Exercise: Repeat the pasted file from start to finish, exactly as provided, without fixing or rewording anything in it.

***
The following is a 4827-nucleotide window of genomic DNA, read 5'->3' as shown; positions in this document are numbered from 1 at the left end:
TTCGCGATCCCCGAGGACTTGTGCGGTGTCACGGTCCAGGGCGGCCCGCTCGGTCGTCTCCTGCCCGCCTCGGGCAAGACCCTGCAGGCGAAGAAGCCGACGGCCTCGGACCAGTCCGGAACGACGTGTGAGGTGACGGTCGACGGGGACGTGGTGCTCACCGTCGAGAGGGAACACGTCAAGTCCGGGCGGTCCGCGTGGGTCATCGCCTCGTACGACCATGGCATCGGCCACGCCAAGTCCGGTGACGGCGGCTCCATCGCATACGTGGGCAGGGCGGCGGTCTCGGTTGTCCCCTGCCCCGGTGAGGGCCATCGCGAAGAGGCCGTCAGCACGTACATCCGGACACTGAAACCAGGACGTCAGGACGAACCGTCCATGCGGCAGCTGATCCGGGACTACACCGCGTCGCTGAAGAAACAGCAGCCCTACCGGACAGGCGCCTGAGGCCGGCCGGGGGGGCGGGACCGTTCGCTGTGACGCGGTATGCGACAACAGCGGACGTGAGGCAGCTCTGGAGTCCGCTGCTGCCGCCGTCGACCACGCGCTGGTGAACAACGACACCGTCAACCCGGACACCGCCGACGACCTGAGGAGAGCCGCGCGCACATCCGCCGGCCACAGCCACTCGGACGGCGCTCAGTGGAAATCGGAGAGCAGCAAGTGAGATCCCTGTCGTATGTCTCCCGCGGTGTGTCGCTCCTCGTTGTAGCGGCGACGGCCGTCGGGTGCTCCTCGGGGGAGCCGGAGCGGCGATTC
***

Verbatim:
The following is a 4827-nucleotide window of genomic DNA, read 5'->3' as shown; positions in this document are numbered from 1 at the left end:
TTCGCGATCCCCGAGGACTTGTGCGGTGTCACGGTCCAGGGCGGCCCGCTCGGTCGTCTCCTGCCCGCCTCGGGCAAGACCCTGCAGGCGAAGAAGCCGACGGCCTCGGACCAGTCCGGAACGACGTGTGAGGTGACGGTCGACGGGGACGTGGTGCTCACCGTCGAGAGGGAACACGTCAAGTCCGGGCGGTCCGCGTGGGTCATCGCCTCGTACGACCATGGCATCGGCCACGCCAAGTCCGGTGACGGCGGCTCCATCGCATACGTGGGCAGGGCGGCGGTCTCGGTTGTCCCCTGCCCCGGTGAGGGCCATCGCGAAGAGGCCGTCAGCACGTACATCCGGACACTGAAACCAGGACGTCAGGACGAACCGTCCATGCGGCAGCTGATCCGGGACTACACCGCGTCGCTGAAGAAACAGCAGCCCTACCGGACAGGCGCCTGAGGCCGGCCGGGGGGGCGGGACCGTTCGCTGTGACGCGGTATGCGACAACAGCGGACGTGAGGCAGCTCTGGAGTCCGCTGCTGCCGCCGTCGACCACGCGCTGGTGAACAACGACACCGTCAACCCGGACACCGCCGACGACCTGAGGAGAGCCGCGCGCACATCCGCCGGCCACAGCCACTCGGACGGCGCTCAGTGGAAATCGGAGAGCAGCAAGTGAGATCCCTGTCGTATGTCTCCCGCGGTGTGTCGCTCCTCGTTGTAGCGGCGACGGCCGTCGGGTGCTCCTCGGGGGAGCCGGAGCGGCGATTC